Comparing the efficacy of a new multivalent vaccine to a bivalent vaccine and foot-bathing for the treatment and control of ovine footrot in australian merinos

Jones, Jeremy
University of Sydney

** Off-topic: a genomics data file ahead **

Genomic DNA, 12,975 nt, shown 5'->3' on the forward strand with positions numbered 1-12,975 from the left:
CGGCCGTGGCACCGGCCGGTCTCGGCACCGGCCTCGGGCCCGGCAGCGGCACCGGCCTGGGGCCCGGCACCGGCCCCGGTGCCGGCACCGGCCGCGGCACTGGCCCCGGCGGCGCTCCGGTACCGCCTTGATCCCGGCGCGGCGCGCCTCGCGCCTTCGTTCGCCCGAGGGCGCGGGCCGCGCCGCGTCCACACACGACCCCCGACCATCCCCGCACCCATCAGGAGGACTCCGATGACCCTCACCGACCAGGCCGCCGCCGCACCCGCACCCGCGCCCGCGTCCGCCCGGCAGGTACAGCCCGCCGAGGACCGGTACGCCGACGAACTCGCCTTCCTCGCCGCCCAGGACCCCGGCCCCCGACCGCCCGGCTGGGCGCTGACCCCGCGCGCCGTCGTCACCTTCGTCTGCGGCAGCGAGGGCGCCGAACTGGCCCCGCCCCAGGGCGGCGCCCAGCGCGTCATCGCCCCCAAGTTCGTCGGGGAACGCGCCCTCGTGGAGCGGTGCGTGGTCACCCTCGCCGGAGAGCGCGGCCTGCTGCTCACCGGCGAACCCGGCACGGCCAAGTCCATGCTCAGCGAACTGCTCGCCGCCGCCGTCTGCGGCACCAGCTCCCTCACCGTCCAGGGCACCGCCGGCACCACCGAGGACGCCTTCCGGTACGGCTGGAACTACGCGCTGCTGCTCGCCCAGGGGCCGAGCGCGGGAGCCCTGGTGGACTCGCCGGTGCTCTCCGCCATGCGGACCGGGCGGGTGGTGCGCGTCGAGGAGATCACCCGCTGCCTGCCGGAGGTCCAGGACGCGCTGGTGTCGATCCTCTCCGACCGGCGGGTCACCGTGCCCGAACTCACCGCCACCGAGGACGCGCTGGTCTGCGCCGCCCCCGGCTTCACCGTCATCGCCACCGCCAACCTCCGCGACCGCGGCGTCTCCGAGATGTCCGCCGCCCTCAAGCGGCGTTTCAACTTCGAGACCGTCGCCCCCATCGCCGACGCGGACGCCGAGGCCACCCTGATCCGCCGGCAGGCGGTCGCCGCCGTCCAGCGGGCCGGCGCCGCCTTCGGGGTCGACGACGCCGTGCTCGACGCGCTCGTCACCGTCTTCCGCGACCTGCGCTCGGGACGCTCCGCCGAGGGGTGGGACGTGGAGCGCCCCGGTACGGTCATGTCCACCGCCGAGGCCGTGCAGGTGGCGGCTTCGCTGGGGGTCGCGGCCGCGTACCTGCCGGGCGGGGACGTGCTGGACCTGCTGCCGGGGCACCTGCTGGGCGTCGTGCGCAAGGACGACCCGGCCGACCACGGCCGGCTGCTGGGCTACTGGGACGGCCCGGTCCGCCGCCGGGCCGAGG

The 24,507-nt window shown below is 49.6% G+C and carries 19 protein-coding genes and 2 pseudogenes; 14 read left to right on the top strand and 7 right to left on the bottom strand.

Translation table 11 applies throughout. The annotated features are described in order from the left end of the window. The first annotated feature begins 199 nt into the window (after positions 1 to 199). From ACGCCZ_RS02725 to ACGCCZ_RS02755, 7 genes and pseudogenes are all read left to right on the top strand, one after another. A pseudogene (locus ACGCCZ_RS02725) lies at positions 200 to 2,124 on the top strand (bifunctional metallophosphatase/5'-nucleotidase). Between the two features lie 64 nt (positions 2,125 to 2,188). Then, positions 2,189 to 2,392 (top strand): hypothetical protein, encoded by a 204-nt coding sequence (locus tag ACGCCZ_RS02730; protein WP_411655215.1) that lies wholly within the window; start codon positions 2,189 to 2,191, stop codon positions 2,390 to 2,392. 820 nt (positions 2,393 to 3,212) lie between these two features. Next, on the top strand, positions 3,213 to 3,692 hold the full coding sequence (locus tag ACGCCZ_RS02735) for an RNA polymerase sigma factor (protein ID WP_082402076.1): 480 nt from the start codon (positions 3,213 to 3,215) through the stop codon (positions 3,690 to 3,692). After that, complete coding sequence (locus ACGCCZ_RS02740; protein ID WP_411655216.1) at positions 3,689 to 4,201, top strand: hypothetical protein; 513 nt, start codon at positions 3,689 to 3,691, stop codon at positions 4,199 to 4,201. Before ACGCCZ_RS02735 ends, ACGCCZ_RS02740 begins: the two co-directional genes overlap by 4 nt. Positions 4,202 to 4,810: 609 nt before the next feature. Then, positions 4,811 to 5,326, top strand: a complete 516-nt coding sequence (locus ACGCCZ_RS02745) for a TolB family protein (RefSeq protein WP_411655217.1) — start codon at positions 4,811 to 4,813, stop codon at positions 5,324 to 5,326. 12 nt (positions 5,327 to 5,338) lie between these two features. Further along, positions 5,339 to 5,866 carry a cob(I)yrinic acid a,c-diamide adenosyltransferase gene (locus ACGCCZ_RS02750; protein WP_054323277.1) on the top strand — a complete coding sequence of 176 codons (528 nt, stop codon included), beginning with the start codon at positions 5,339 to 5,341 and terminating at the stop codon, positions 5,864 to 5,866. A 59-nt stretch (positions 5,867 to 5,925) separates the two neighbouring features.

Virulent footrot is an infectious disease of small ruminants which causes severe lameness and is a major welfare and economic concern. The causative bacterium, Dichelobacter nodosus, has ten immunologically distinct serogroups (A-I, M). Footrot can be controlled with a vaccine containing the recombinant fimbrial antigens of D. nodosus. Serogroup-specific monovalent and bivalent vaccines are highly effective against flocks containing one or two serogroups, respectively. However, multivalent vaccines targeting all serogroups have limited efficacy due to antigenic competition. In this study, a new multivalent vaccine formulation targeting nine serogroups (A to I) will be compared to a gold-standard bivalent vaccine and traditional foot-bathing in a Tasmanian Merino flock containing virulent footrot serogroups A and G. Foot lesions and antibody titres will be assessed monthly for 3 months to compare the initial therapeutic efficacy and immunogenicity of the treatments. Unfortunately, persistent environmental temperatures below 10°C resulted in reduced disease prevalence amongst all treatment groups, and therefore the initial therapeutic efficacy of the multivalent vaccine could not be determined. Results indicate that both the multivalent and bivalent vaccines induced significantly greater antibody titres than foot-bathing. Further, the titre was significant enough to provide partial protection against footrot, suggesting that the new multivalent formulation has overcome antigenic competition and would therefore be efficacious in a footrot control or eradication program. Continued monitoring of clinical lesions and antibody titres will be essential to accurately assess the long-term therapeutic and immunological efficacy of the multivalent vaccine